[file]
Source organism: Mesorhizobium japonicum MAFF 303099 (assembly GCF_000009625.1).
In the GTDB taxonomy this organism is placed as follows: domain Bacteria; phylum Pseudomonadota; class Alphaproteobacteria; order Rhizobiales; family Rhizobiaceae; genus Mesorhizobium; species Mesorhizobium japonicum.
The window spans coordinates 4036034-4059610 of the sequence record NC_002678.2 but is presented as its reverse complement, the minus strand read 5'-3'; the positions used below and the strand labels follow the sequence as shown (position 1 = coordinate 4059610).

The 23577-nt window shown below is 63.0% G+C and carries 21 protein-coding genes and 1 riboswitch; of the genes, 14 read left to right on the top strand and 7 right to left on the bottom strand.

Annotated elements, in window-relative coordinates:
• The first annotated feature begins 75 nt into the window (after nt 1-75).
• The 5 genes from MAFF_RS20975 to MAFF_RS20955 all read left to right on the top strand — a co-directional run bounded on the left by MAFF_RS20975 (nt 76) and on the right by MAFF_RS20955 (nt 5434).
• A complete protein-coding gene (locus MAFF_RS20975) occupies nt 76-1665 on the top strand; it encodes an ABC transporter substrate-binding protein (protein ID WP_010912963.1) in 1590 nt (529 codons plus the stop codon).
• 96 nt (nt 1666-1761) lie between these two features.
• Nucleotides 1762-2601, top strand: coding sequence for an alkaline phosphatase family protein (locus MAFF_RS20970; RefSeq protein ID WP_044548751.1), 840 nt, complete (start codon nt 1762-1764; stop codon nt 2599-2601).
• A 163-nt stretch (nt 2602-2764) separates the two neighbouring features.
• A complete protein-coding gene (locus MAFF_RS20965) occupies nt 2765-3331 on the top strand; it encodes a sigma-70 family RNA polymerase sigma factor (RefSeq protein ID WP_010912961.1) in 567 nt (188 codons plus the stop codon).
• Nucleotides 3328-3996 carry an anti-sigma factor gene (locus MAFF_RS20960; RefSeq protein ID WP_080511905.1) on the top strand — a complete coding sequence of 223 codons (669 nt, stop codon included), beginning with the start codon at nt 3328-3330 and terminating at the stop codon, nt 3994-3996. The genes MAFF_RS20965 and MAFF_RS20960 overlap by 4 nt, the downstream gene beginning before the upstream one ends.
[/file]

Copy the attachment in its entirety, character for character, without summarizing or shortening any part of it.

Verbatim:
Source organism: Mesorhizobium japonicum MAFF 303099 (assembly GCF_000009625.1).
In the GTDB taxonomy this organism is placed as follows: domain Bacteria; phylum Pseudomonadota; class Alphaproteobacteria; order Rhizobiales; family Rhizobiaceae; genus Mesorhizobium; species Mesorhizobium japonicum.
The window spans coordinates 4036034-4059610 of the sequence record NC_002678.2 but is presented as its reverse complement, the minus strand read 5'-3'; the positions used below and the strand labels follow the sequence as shown (position 1 = coordinate 4059610).

The 23577-nt window shown below is 63.0% G+C and carries 21 protein-coding genes and 1 riboswitch; of the genes, 14 read left to right on the top strand and 7 right to left on the bottom strand.

Annotated elements, in window-relative coordinates:
• The first annotated feature begins 75 nt into the window (after nt 1-75).
• The 5 genes from MAFF_RS20975 to MAFF_RS20955 all read left to right on the top strand — a co-directional run bounded on the left by MAFF_RS20975 (nt 76) and on the right by MAFF_RS20955 (nt 5434).
• A complete protein-coding gene (locus MAFF_RS20975) occupies nt 76-1665 on the top strand; it encodes an ABC transporter substrate-binding protein (protein ID WP_010912963.1) in 1590 nt (529 codons plus the stop codon).
• 96 nt (nt 1666-1761) lie between these two features.
• Nucleotides 1762-2601, top strand: coding sequence for an alkaline phosphatase family protein (locus MAFF_RS20970; RefSeq protein ID WP_044548751.1), 840 nt, complete (start codon nt 1762-1764; stop codon nt 2599-2601).
• A 163-nt stretch (nt 2602-2764) separates the two neighbouring features.
• A complete protein-coding gene (locus MAFF_RS20965) occupies nt 2765-3331 on the top strand; it encodes a sigma-70 family RNA polymerase sigma factor (RefSeq protein ID WP_010912961.1) in 567 nt (188 codons plus the stop codon).
• Nucleotides 3328-3996 carry an anti-sigma factor gene (locus MAFF_RS20960; RefSeq protein ID WP_080511905.1) on the top strand — a complete coding sequence of 223 codons (669 nt, stop codon included), beginning with the start codon at nt 3328-3330 and terminating at the stop codon, nt 3994-3996. The genes MAFF_RS20965 and MAFF_RS20960 overlap by 4 nt, the downstream gene beginning before the upstream one ends.